By SANDRA KURTZ
Seattle loves a festival. Whatever the topic—food, film, music, boats—we’ve got some kind of event that offers city dwellers a chance to dive into their obsessions, and dance is one of those. In June, when a lot of dance communities are winding up the year with studio recitals, Seattle audiences are facing a scheduling challenge with two significant festivals, full of brand-new and new-to-us programming.
Portland audiences are probably already familiar with On the Boards: the Seattle presenter has collaborated with regional friends like PICA in the past, and Oregon artists have swapped spots with Seattle folks in projects like the TBA Festival. In Seattle, On the Boards stakes its reputation on presenting work from the leading edge of performance, wherever that might be at the time. Most of the year, its artists come from far and wide, but in June, the Northwest New Works Festival (held June 12-16) narrows the geographic focus, digging into the region and connecting local creators to international trends.
If Northwest New Works looks at the upper left-hand corner of the map, the Seattle International Dance Festival (held June 7-22) shows us a much bigger picture. Cyrus Khambatta, artistic director of Khambatta Dance Company for most of the year, plays impresario for a global collection of dance artists every June. SIDF started small in 2006, with a handful of performers over a single weekend, mixing international artists with local dancemakers. The project has just kept growing since then, in size and scope. Khambatta keeps adding new elements each year, so that in 2019 the event is presenting nearly a dozen mixed-rep programs over three weeks, along with special events for audiences and artists.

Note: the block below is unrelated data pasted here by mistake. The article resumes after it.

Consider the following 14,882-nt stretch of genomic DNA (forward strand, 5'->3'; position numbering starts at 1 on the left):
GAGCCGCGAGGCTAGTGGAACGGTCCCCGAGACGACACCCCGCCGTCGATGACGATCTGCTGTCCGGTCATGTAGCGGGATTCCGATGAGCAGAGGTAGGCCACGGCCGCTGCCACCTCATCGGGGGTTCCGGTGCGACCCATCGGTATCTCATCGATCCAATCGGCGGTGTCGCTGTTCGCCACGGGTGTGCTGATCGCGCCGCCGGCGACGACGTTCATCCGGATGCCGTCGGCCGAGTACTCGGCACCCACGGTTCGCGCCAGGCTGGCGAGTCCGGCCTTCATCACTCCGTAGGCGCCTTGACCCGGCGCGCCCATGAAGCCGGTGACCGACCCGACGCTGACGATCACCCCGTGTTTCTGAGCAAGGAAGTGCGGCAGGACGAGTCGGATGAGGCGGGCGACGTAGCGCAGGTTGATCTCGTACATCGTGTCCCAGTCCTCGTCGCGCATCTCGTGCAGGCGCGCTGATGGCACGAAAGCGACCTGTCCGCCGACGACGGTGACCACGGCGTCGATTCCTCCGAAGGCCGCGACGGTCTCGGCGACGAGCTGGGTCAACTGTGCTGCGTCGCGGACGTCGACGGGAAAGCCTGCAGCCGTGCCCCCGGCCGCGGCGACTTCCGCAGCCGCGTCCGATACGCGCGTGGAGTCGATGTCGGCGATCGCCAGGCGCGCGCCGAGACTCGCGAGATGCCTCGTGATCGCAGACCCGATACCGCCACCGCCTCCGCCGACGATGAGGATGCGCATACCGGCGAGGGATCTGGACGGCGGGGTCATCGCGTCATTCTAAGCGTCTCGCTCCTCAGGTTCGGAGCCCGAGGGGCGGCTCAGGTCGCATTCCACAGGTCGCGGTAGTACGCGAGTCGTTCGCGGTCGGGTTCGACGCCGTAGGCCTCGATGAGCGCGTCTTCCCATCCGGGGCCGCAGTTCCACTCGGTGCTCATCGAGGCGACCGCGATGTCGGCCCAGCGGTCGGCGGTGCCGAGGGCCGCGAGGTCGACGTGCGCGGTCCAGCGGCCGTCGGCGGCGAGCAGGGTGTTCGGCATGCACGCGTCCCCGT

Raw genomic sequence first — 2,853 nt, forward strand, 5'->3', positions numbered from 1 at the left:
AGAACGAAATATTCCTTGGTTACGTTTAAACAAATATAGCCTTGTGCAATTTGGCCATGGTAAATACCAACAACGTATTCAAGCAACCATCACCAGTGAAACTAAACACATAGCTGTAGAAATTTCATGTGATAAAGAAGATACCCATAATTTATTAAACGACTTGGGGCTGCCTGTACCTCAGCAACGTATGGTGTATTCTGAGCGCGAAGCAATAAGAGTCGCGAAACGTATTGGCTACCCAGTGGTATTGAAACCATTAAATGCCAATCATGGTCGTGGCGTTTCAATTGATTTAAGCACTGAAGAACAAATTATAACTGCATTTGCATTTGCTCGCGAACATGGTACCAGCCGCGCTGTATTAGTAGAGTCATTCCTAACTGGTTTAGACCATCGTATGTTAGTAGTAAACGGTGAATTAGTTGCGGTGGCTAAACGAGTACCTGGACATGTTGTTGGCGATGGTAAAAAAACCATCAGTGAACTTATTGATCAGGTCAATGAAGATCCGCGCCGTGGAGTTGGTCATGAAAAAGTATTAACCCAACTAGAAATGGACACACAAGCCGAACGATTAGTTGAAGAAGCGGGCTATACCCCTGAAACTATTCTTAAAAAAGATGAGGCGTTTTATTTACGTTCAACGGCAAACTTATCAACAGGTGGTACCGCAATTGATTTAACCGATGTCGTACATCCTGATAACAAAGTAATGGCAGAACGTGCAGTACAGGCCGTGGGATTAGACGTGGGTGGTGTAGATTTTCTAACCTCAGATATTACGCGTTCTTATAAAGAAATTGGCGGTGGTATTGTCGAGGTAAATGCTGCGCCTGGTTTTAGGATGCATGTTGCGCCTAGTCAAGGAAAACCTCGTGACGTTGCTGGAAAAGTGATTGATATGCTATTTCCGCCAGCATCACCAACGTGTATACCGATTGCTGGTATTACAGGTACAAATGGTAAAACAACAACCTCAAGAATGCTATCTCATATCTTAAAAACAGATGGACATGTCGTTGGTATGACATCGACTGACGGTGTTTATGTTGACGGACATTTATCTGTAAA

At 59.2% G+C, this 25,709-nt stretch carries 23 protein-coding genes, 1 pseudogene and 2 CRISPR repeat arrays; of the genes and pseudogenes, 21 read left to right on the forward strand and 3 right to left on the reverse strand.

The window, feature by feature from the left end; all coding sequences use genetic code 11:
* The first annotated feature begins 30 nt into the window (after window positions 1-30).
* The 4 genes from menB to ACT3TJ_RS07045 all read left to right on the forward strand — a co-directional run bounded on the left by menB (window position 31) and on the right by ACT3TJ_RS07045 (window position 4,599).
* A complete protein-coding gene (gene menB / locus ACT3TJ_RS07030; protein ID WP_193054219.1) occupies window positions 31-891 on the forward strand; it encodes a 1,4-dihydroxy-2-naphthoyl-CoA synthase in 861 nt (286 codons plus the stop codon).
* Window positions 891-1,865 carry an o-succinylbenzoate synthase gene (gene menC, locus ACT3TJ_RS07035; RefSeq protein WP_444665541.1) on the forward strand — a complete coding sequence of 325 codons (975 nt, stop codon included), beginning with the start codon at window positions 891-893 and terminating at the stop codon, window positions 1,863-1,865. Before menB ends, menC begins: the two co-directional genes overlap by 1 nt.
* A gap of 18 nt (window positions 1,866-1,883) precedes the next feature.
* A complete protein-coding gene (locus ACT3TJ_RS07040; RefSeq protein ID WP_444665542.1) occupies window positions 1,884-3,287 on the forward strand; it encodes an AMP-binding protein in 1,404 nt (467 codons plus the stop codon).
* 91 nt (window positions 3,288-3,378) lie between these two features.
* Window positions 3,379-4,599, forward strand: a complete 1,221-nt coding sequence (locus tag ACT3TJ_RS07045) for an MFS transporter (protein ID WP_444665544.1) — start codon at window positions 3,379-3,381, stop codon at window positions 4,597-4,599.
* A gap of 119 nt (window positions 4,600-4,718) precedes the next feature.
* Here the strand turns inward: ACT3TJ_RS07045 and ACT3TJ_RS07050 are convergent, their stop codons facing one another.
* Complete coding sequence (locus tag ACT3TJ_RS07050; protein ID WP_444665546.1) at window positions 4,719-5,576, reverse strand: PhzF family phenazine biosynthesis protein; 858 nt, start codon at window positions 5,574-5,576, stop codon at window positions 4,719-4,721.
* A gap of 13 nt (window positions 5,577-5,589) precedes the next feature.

On the Boards’ new artistic director, Rachel Cook, has been tinkering with the organization’s presenting structure this year, creating more overlapping events within a short run of shows and giving audiences a chance for deeper engagement than a single night in the theater. She’s bringing that philosophy to NWNW as well, adding more parties and panel discussions to a heady schedule of performances.
In our first-person, selfie, and blog-filled world, it makes big sense that many of the artists on the NWNW bill are creating their own narratives and identities through their work. Dakota Camacho reclaims indigenous Coast Salish identity through traditional ritual and contemporary performance, while Arson Nicki celebrates an anniversary as a drag artist, crafting an individual persona through lip sync and storytelling. Seattle-based Naomi Macalalad Bragin bridges work as a performer and an academic in Little Brown Language, using the tools of hip-hop to examine colonialism in the Philippines. They join Portland artists claire barrera (in an excerpt from her recent Sugar) and Body Home Fat Dance in shifting our vision of the dancing body. Two weekend panel discussions examine the nature of festival performance, while the opening and closing night parties give audiences a chance to see and be seen in a performance environment..